South's public school children are now mainly low income
For the first time in 40 years, more than half of public school students in the South are eligible for free or reduced lunch.
The plight of the South's school-reform movement now hangs on kids from families that make less than $36,000 a year.
For the first time in 40 years, two new studies show, more than half of public school students in the South are eligible for free or reduced lunch – a watershed moment in a 15-year wealth slide that comes amid resurging racial and economic inequalities in the former Confederacy. The rise is part of a nationwide surge: Low-income students now represent 12 percentage points more of the student body than in 1990.
In response, schools from the Delta's cypress region to the Carolina pine flats face a struggle: How to continue to improve test scores, attract good teachers, and reduce dropout rates amid growth of a group of students whom studies show have greater difficulty reaching grade-level benchmarks?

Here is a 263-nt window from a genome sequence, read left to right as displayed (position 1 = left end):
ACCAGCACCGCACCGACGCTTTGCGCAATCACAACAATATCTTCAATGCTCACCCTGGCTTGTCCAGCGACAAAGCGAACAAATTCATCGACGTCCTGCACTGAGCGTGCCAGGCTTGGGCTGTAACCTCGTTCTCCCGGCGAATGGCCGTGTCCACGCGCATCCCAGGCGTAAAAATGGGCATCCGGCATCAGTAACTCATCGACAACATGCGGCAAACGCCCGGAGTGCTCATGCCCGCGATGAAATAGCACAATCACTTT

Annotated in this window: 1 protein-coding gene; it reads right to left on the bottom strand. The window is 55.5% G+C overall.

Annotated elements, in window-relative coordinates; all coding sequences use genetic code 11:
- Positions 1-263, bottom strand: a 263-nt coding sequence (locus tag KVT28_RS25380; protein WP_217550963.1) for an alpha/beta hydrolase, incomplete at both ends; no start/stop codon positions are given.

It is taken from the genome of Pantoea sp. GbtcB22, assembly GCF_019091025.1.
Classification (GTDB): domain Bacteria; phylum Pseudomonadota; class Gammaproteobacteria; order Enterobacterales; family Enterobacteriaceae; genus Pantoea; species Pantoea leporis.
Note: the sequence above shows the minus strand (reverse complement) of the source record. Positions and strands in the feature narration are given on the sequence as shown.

"Measuring low-income students' success is now measuring the majority of students' success," says Steve Suitts, co-author of "A New Majority," a study released Tuesday by the Southern Education Fund (SEF) in Atlanta.
Nationwide, two overarching factors seem to be driving public-school woes, experts say: In recent years, the erosion of middle-class, blue-collar jobs has led to more people working for lower wages, and many parents who can afford private school have taken their children out of public schools altogether. This skews the average income of remaining families lower. The South in particular has been hard hit by the closing of textile plants in South Carolina and the changing coal economy of the Appalachian highlands. Another reason for the shift, some experts note, is the influx of poorer Latinos at least into the Carolinas and Georgia.
From one state to 13